Thank you for finding me! I’m a Swiss postdoc interested in Evolution and currently working at the University of Bern in Switzerland.
Why are living organisms so incredibly diverse? – My research is driven by my desire to find answers to this fundamental question in biology. My approach is to integrate population genomics within a clear ecological and phenotypic framework to shed light on the factors and processes influencing organismal diversification. My main empirical study system is the recent adaptive radiation of threespine stickleback fish, although I have also worked on other organismal systems (cichlids, Daphnia, icefish, and lampreys). Here, you can find my published work.
Current projects involve the study of stickleback populations inhabiting distinct environments, such as lakes differing mainly in abiotic factors (e.g., Haenel et al. 2019), or lakes differing in a single biotic factor – that is, the presence vs. absence of a competing fish species. I am describing how the genome (e.g., Miller, Roesti, Schluter 2019), as well as traits (forthcoming), diverge due to this species interaction . It happens to be that most of my current empirical work uses allopatric populations, which stands in contrast to the majority of my previous work, where the emphasis was on population divergence in the presence of gene flow (e.g., Roesti et al. 2012, Roesti et al. 2014, Roesti et al. 2015). In the near future, however, I plan to again focus on the latter.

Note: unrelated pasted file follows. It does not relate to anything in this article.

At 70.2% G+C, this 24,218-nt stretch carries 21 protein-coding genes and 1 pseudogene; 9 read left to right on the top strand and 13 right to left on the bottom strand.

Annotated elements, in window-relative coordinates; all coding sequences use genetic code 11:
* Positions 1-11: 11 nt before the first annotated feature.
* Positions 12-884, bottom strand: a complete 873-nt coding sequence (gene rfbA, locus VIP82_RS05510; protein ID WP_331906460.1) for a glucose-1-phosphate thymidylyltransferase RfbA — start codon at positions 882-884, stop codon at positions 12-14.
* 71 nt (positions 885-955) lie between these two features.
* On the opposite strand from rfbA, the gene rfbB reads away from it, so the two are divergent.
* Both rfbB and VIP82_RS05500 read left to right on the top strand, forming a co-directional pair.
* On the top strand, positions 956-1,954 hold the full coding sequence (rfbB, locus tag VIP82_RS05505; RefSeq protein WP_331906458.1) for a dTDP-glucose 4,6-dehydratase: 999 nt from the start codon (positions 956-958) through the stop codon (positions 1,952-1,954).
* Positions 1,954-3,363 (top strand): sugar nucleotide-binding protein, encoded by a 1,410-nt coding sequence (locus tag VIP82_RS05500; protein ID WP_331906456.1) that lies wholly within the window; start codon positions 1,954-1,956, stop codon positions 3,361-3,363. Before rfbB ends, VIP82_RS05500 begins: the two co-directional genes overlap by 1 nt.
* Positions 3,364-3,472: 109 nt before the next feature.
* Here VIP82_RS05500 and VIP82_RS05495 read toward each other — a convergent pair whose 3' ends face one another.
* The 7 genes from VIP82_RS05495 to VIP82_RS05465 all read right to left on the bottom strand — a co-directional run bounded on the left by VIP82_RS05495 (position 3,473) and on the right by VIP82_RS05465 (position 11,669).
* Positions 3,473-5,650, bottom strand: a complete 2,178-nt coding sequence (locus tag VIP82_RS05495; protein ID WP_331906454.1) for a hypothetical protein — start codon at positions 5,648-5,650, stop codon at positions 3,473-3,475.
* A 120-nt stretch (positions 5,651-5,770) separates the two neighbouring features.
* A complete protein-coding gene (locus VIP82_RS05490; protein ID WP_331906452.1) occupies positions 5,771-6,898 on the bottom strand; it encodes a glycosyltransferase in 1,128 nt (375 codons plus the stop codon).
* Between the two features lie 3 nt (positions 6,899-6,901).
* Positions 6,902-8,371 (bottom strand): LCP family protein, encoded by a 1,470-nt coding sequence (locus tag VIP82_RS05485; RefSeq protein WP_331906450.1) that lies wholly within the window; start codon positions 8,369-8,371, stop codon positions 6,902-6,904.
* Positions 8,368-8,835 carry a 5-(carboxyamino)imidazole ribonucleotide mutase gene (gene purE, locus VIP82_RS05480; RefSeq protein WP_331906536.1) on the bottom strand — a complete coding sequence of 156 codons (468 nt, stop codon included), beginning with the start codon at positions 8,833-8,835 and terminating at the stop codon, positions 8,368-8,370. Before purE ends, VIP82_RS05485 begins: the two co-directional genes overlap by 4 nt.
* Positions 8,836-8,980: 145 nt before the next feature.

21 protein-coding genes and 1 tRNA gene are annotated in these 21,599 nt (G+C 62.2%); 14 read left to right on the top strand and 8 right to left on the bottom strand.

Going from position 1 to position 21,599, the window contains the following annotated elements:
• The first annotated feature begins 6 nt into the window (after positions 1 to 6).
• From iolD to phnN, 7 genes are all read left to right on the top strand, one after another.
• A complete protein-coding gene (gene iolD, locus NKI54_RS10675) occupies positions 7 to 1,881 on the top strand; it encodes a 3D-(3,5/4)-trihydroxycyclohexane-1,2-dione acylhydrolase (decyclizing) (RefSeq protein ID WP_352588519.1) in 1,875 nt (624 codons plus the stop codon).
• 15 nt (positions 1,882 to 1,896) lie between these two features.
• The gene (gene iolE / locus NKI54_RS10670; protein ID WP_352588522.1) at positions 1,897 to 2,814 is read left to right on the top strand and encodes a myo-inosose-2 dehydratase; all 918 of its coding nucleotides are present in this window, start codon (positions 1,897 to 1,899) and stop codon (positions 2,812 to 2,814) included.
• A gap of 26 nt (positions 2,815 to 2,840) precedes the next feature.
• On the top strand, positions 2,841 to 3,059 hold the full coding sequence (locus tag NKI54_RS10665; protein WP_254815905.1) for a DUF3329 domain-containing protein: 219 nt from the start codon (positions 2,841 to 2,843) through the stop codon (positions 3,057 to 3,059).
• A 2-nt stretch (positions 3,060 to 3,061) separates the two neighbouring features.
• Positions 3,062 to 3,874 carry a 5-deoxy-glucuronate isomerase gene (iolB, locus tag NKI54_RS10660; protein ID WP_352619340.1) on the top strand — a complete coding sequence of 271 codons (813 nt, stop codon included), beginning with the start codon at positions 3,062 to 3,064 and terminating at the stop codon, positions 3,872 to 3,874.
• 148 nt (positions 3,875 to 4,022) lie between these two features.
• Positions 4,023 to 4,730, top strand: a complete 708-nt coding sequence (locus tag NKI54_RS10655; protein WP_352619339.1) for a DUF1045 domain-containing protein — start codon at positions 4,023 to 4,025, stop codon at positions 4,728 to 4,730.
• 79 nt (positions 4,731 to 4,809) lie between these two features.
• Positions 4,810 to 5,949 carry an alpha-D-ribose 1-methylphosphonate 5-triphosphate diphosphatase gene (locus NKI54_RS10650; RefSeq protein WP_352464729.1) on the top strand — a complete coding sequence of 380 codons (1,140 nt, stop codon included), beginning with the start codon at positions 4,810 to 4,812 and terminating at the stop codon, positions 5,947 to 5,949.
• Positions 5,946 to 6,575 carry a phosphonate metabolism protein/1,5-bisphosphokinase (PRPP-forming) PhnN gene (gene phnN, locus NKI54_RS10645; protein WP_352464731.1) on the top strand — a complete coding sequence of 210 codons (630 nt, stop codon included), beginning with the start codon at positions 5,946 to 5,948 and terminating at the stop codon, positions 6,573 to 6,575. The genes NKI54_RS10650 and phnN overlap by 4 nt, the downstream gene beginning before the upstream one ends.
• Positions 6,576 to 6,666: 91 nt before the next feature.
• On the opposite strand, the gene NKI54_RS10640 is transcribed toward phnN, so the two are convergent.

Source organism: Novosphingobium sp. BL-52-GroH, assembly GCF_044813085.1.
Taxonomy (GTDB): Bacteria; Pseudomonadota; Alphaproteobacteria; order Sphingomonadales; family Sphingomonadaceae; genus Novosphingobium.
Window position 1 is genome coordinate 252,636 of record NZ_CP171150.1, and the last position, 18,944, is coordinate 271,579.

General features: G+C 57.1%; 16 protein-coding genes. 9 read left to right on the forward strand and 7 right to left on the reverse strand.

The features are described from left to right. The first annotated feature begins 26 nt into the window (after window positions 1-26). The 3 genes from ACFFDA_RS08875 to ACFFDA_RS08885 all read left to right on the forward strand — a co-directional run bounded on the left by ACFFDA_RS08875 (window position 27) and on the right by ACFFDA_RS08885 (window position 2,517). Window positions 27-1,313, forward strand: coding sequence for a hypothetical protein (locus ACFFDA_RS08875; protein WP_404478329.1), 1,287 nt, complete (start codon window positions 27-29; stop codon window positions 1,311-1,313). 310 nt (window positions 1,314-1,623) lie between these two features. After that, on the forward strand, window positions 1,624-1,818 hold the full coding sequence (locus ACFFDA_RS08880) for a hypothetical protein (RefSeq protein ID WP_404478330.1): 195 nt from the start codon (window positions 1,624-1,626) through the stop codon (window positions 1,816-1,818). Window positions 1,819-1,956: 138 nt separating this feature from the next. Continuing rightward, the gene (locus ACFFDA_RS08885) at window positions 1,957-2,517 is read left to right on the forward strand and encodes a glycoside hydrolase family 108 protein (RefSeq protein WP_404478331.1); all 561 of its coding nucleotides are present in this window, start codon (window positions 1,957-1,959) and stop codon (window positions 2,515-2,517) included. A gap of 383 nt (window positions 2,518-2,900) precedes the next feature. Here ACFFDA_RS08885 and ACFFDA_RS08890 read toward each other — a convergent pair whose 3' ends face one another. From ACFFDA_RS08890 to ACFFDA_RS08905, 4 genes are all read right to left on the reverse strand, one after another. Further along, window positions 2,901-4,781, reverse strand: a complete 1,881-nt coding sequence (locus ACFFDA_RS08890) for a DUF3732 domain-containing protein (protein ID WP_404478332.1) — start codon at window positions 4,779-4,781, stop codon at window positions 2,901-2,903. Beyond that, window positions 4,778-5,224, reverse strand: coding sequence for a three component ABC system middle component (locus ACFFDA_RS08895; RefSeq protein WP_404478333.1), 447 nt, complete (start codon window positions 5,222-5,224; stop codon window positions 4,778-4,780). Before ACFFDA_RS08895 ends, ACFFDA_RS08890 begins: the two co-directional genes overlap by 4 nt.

I also like conducting field experiments, because they allow me to test specific predictions prompted by observations in wild populations. One of the questions I am currently answering experimentally is whether a simple biotic change to the environment of an organism has resulted in substantial reproductive isolation (speciation) as a by-product.
Results from my empirical research stimulate and inform my theoretical work. I’m using simulations to better understand the genomic footprints of selection (e.g., Roesti et al. 2014). I have longstanding interest in gaining an evolutionary understanding of intra-genomic variation in the rate of crossover (recombination), and how this variation influences genomic divergence during diversification (e.g., Roesti et al. 2012, Roesti et al. 2013, Haenel et al. 2018, Roesti 2018). Simulations further help me explore how crossover rate variation in context of polygenic adaptation influences evolutionary genomic methodologies and inferences, such as the search for targets of selection through genome scans (Roesti et al. 2012, Berner & Roesti 2017, Roesti 2018).
If you like to get further information on my past or ongoing work, please do not hesitate to contact me.
SNIPPETS OF MY RESEARCH